Some of the key strategies that ASGE’s “Guidelines for safety in the gastrointestinal endoscopy unit” (ASGE, 2014) lists to maintain safety in the GI endoscopy unit include that the GI endoscopy unit:

  1. have a designated flow for the safe physical movement of dirty endoscopes and other equipment;
  2. have a terminal cleansing plan that includes methods and chemical agents for cleansing and disinfecting the procedural space at the end of the day; and
  3. implement a specific infection prevention plan that is directed by a qualified person.


Legal Reviews for Hospitals, Manufacturers, and Patients:  Click here to read about Dr. Muscarella’s expertise and legal assessments of the causes of healthcare-associated infections, including “superbug” outbreaks linked to contaminated GI endoscopes and other reusable medical equipment.



While it addresses a number of important infection control issues, this “safety” guideline (published in 2014) defers, in part, to ASGE’s other guideline — previously published in 2011 — entitled “Multi-society guideline on reprocessing flexible gastrointestinal endoscopes: 2011″ (click here to download a copy).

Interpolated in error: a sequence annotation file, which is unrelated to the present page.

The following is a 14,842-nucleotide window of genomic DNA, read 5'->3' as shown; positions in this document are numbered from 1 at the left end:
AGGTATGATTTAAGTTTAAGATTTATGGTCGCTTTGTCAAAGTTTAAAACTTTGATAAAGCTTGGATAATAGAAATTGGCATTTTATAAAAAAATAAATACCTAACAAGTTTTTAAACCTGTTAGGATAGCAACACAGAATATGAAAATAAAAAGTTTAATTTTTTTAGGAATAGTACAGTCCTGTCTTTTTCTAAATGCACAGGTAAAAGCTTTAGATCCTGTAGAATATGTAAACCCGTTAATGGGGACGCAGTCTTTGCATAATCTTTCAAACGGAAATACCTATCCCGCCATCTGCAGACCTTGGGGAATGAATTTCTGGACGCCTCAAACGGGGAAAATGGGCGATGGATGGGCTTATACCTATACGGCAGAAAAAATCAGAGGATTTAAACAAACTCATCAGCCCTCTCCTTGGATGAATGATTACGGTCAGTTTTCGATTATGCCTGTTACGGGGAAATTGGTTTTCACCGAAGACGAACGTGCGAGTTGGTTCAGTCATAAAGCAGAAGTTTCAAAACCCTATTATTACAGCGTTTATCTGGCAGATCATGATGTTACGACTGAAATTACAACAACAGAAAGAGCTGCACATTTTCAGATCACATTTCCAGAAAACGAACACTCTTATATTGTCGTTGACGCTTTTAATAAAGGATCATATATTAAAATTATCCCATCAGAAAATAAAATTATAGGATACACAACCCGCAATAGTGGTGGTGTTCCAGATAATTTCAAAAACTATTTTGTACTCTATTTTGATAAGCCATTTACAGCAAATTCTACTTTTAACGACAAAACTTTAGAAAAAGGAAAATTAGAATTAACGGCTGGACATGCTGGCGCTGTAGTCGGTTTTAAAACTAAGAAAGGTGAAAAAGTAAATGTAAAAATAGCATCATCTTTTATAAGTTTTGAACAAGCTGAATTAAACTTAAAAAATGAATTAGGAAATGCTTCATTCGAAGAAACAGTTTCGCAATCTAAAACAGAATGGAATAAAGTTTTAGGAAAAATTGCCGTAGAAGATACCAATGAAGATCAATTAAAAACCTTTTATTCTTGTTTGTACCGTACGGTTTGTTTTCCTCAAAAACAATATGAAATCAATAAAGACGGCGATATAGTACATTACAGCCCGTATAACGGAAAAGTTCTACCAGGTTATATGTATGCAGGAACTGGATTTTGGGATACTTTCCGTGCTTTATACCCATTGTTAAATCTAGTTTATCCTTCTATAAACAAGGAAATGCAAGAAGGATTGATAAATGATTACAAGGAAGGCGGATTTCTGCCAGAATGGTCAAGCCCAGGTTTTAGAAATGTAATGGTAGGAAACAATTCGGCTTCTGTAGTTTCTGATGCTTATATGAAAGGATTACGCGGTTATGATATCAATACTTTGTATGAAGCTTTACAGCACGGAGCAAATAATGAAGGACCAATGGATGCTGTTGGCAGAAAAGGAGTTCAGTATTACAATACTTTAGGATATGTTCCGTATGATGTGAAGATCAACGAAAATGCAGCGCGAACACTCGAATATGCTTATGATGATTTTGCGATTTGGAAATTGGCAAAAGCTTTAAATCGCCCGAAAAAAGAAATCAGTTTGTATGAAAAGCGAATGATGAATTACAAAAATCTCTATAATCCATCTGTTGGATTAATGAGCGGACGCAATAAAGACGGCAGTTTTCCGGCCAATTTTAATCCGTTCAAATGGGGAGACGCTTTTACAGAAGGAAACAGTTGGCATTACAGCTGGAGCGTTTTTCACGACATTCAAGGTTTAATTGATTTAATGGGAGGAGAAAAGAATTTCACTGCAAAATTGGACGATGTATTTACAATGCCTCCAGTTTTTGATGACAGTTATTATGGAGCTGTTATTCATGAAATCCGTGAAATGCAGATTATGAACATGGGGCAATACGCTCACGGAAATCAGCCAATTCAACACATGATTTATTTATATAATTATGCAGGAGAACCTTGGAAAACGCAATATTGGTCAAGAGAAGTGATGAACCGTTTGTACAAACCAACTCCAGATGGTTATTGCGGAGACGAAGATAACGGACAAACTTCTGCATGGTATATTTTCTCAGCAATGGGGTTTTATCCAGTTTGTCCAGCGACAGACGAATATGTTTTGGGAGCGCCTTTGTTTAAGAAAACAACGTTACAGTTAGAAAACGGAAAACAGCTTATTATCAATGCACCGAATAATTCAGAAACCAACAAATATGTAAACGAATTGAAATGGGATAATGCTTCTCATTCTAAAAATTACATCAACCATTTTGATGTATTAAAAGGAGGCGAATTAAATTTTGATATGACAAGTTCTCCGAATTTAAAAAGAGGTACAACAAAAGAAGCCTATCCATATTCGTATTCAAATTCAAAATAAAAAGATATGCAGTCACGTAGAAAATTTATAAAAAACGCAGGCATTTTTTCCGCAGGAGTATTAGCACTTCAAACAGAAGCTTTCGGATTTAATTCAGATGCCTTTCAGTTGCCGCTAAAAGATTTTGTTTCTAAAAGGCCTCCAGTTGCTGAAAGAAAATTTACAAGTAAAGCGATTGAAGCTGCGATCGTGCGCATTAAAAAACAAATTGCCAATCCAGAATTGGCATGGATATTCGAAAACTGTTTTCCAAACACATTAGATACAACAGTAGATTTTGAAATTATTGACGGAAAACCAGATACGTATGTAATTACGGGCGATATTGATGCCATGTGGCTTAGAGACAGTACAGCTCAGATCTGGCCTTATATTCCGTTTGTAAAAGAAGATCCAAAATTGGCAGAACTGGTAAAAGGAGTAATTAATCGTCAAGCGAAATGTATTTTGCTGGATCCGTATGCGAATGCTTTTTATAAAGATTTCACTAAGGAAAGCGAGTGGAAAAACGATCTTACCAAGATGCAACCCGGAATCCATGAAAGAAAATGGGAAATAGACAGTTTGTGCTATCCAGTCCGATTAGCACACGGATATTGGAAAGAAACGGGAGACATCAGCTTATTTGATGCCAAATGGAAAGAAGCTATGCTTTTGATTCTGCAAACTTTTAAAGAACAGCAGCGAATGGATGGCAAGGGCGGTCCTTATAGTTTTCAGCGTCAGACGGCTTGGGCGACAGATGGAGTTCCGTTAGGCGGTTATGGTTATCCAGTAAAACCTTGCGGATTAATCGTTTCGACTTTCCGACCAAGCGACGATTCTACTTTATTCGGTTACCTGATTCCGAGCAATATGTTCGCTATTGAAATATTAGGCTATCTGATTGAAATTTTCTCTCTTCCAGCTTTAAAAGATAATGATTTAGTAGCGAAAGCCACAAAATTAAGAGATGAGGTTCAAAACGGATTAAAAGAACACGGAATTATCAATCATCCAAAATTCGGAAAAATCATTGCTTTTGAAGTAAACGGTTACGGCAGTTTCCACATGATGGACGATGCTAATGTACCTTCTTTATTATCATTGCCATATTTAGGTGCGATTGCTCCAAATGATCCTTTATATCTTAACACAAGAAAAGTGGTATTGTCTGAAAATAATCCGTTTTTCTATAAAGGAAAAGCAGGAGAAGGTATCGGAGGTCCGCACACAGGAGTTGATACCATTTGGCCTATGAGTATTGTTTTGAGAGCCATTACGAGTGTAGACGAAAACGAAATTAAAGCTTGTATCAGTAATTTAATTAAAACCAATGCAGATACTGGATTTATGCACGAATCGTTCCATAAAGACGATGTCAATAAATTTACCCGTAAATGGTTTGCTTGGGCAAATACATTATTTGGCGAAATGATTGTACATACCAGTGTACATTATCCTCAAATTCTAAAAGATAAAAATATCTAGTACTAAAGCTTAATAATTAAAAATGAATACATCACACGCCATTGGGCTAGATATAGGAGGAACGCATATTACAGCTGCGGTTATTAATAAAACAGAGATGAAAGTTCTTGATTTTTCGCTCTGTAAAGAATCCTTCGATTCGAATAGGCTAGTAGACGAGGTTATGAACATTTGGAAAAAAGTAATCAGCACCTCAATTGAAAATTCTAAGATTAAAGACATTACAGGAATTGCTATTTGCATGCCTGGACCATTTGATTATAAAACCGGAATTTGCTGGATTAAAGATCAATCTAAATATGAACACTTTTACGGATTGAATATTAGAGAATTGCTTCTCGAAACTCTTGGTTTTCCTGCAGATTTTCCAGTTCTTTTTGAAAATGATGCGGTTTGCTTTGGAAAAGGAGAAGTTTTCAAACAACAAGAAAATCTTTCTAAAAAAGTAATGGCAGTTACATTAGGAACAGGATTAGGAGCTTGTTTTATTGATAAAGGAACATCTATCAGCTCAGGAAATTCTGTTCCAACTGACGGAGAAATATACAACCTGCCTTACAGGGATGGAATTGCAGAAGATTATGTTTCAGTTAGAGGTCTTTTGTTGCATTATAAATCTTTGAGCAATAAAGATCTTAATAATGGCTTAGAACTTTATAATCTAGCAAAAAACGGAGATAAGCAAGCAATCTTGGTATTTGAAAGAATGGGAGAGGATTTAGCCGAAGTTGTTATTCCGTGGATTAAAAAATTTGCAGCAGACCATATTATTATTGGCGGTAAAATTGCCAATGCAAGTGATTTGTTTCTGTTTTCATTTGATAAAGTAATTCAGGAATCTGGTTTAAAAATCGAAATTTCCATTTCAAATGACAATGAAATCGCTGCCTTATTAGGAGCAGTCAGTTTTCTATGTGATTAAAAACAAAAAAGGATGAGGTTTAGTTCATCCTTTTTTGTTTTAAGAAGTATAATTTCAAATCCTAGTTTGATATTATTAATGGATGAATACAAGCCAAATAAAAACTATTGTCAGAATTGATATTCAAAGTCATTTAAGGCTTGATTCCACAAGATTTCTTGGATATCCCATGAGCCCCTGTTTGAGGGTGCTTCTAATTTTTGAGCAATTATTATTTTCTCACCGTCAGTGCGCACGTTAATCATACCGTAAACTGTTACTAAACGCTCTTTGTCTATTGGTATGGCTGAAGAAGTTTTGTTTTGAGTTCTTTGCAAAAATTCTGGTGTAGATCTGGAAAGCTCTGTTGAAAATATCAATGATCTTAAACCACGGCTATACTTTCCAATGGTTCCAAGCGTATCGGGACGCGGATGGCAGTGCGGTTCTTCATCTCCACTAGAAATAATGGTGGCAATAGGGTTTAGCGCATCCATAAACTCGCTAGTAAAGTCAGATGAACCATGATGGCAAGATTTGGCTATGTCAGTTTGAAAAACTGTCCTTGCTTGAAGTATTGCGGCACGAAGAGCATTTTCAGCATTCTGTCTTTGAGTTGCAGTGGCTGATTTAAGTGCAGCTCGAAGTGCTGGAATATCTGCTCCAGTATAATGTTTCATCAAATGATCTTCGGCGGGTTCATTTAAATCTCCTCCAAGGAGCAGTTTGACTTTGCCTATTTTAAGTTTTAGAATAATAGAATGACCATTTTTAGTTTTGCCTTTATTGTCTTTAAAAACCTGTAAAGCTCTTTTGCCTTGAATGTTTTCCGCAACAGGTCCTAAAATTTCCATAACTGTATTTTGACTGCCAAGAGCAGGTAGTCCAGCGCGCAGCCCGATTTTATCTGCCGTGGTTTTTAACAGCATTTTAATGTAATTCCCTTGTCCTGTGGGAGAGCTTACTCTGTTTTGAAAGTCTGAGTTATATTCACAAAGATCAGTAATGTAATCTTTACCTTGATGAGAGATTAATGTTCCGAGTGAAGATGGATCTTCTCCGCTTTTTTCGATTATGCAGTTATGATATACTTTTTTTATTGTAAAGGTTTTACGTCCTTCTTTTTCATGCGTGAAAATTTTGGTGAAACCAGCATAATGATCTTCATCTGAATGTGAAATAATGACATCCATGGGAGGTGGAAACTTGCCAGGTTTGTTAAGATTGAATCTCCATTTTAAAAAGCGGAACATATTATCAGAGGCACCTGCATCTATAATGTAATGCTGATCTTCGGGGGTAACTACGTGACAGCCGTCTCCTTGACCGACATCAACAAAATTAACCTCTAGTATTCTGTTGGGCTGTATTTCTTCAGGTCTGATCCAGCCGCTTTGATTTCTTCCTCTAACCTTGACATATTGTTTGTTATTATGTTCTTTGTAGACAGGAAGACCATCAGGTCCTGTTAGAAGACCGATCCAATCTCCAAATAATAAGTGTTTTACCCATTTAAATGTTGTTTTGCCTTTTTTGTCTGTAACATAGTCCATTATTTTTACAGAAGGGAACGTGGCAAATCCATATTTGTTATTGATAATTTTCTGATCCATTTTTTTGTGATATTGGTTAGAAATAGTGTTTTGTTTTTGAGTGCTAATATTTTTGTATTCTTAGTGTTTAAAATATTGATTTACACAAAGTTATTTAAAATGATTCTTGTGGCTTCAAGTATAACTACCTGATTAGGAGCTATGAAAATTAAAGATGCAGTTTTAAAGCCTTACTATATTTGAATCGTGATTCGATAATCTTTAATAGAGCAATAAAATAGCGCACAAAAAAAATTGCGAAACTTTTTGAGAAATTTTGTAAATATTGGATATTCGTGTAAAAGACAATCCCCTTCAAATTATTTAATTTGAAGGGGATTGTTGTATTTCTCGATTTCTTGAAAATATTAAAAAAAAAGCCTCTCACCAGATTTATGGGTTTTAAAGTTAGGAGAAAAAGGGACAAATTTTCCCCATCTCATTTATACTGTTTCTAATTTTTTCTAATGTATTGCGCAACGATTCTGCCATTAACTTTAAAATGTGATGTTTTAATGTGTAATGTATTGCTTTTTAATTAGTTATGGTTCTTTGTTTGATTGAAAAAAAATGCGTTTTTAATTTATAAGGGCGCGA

This earlier, supplemental guideline from 2011 provides a more detailed guide for infection control and endoscope reprocessing in the GI endoscopic setting.

Although the risk of infections from endoscopic procedures, regardless of the setting, remains low, (there is) the need to address potential gaps along the endoscopy care continuum that may impact patient safety outcomes. — ASGE (2014).

Tap water vs. sterile water for irrigation during GI endoscopy: Spurring the debate

One updated, if not also controversial, infection control practice that ASGE’s “safety” guideline in 2014 recommends is the use of tap water, instead of sterile water, during GI endoscopy (Deas and Sinsel, 2014).

Under its section heading “Recommendations for safe medication administration practices,” ASGE’s 2014 guideline states (ASGE, 2014) that: “Although the multiple-society guideline (2011) recommends using sterile water in the irrigation bottle, it is acceptable to use tap water because this has been shown to be safe.”

As a general principle, requirements for safety ought to be rooted in evidence that demonstrates a benefit in outcomes. When data are absent, these requirements may be derived from experts with experience in the safe delivery of care in the GI endoscopy setting. — ASGE (2014)

In this 2014 guideline ASGE provides the following rationale, in large part, for now recommending tap water’s use during GI endoscopy (ASGE, 2014):

“The rates of bacterial cultures are no different with the use of tap water versus sterile water, and neither has been associated with clinical infections” (see: this 2014 guideline’s ‘recommendation No. 14‘).  This same recommendation and rationale are provided by Deas and Sinsel (2014).

Additionally, ASGE’s 2014 “safety” guideline advises that “consideration should be given to the promotion of efficient care and cost containment, with avoidance of requirements unsupported by evidence that then contribute to rising healthcare costs.”